Arte­ries — The sys­temic sup­ply network

Car­dio­vascu­lar pre­ven­ti­on is dis­as­ter prevention.

Ade­qua­te pro­tec­tion against dan­ge­rous vascu­lar blo­cka­ges starts with a pre­cise ana­ly­sis of the heart and arteries. 


The sys­temic sup­ply network

Ever­ything stands and falls with the arte­ries: Their func­tio­n­a­li­ty is of immense impor­t­ance: Without them, the ent­i­re infra­st­ruc­tu­re of the body would fall by the way­si­de: After all, a func­tio­n­ing vascu­lar sys­tem that works without restric­tions has a signi­fi­cant influ­ence on our over­all health — and on how we age.

Accord­ing to their func­tion as blood ves­sels lea­ding away from the heart, arte­ries are respon­si­ble for sup­ply­ing the organs with oxy­gen-rich blood. At the same time, they trans­port nut­ri­ents and important mes­sen­ger sub­s­tan­ces to whe­re­ver they are nee­ded. If patho­lo­gi­cal­ly alte­red blood ves­sels can only per­form their sup­ply task to a limi­ted extent, the risk of life-threa­tening car­dio­vascu­lar events increases.

Dama­ged arte­ries are a seve­re threat

Often, arte­ries can only main­tain the oxy­gen-rich blood sup­ply to the organs to a redu­ced extent, main­ly due to blo­cking depo­sits and dama­ged inner walls. Then things are get­ting ris­ky for our health becau­se a fatal chain reac­tion is set in motion.

Immu­ne cells, for examp­le, often try to dis­lodge cho­le­ste­rol depo­sits from the walls of arte­ries — unfor­tu­n­a­te­ly without suc­cess. Ins­tead, the immu­ne cells get stuck in the arte­ry walls. The results are low-thres­hold inflamma­ti­ons and depo­sits, also known as athe­ros­cle­ro­sis plaques. A who­le seri­es of spe­cial immu­ne cells cal­led leu­ko­cytes are found in the­se plaques. If they are over­ac­ti­ve and block the walls of the blood ves­sels, they beco­me desta­bi­li­zed. This can result in plaques brea­king down and blo­cking blood flow — with dan­ge­rous con­se­quen­ces. Be it heart attack, cere­bral infarc­tion, or peri­pheral arte­ri­al dise­a­se (PAD), which pri­ma­ri­ly affects the legs, less fre­quent­ly the arms: the ori­gin is restric­ted, or, at its worst, com­ple­te­ly inter­rup­ted blood flow.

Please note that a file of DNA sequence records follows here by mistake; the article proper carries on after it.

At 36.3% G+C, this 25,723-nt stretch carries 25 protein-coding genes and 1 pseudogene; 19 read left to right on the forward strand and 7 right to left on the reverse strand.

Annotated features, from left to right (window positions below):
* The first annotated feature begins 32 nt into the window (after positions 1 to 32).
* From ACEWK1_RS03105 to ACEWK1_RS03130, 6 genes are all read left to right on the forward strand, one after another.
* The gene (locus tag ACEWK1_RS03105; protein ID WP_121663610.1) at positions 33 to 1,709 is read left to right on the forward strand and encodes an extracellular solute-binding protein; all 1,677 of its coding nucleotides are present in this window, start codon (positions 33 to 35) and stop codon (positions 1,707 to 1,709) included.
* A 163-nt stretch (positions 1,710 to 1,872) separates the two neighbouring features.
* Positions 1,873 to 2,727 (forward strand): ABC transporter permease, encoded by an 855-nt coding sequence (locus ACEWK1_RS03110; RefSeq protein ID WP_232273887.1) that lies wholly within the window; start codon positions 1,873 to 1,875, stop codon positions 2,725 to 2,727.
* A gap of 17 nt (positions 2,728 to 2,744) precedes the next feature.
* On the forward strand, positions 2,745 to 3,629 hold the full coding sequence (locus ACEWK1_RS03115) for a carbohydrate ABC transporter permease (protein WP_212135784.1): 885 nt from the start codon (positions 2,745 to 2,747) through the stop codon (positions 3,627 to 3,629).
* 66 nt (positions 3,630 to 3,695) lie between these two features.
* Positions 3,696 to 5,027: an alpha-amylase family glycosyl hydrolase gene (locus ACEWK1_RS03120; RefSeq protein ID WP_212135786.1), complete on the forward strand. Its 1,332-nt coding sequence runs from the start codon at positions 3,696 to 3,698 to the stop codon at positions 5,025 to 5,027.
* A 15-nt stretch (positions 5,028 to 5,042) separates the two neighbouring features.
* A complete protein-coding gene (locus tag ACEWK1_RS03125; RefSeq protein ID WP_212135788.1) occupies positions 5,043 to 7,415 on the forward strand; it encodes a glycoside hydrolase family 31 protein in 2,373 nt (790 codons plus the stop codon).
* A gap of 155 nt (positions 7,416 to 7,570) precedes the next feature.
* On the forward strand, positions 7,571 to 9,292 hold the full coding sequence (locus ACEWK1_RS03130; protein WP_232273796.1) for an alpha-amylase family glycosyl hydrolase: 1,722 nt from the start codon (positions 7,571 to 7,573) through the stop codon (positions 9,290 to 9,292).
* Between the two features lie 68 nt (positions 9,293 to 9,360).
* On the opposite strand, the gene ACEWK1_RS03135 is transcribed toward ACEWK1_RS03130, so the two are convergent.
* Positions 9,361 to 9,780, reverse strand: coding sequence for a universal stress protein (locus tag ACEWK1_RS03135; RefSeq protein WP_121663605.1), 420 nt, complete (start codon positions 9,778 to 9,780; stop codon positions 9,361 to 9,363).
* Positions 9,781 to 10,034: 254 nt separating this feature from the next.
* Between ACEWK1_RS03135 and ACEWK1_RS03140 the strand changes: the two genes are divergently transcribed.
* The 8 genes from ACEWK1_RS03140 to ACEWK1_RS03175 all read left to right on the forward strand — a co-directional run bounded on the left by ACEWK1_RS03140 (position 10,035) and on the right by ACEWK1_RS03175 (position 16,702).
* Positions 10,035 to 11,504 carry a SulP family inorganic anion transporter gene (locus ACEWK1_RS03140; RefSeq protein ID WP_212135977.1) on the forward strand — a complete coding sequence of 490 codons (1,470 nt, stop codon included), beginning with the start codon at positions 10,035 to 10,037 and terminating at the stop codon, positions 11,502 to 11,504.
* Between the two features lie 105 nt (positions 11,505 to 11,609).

Unco­vering Car­dio­vascu­lar Risk Fac­tors — Pro­tec­ting Heart and Arteries

Car­dio­vascu­lar dise­a­ses with their some­ti­mes seve­re com­pli­ca­ti­ons, howe­ver, are not an ine­vi­ta­ble fate. The typi­cal dise­a­se cour­ses are well avo­ida­ble — if pati­ents act ear­ly enough,  taking coun­ter­mea­su­res and thus their car­dio­vascu­lar health in their own hands. 

In order to ide­al­ly pre­vent car­dio­vascu­lar events and secon­da­ry dise­a­ses com­ple­te­ly or to tre­at alrea­dy exis­ting patho­lo­gi­cal con­di­ti­ons effec­tively, an ear­ly, pre­ven­ti­ve car­dio­vascu­lar dia­gnostics is indis­pensable. The more pre­cise the collec­ted car­dio­vascu­lar data are, the more care­ful­ly tar­ge­ted the fur­ther medi­cal tre­at­ment can be tailo­red to the dif­fe­rent needs of each pati­ent. In the best case,  vascu­lar exami­na­ti­ons are repeated at cer­tain inter­vals: One the one hand, che­cking car­dio­vascu­lar health, and, on the other hand, if necessa­ry, to con­trol and moni­tor the initia­ted the­ra­py steps con­tin­ous­ly to keep one’s eye on the pro­gress of the dise­a­se. If patho­lo­gi­cal chan­ges alrea­dy exist, tar­ge­ted inter­ven­ti­ons at least miti­ga­te the cour­se of the dise­a­se and pre­vent worse. For examp­le, in nar­ro­wed coro­na­ry arte­ries, first-line the­ra­py are vascu­lar sup­por­ting stent implan­ta­ti­ons. The ear­lier pati­ents take care of their car­dio­vascu­lar health, the less likely it is having to under­go such and other stress­ful and high-risk ope­ra­ti­ons. Knowing your indi­vi­du­al car­dio­vascu­lar risk pro­fi­le thus hel­ps to main­tain qua­li­ty of life and can save lives.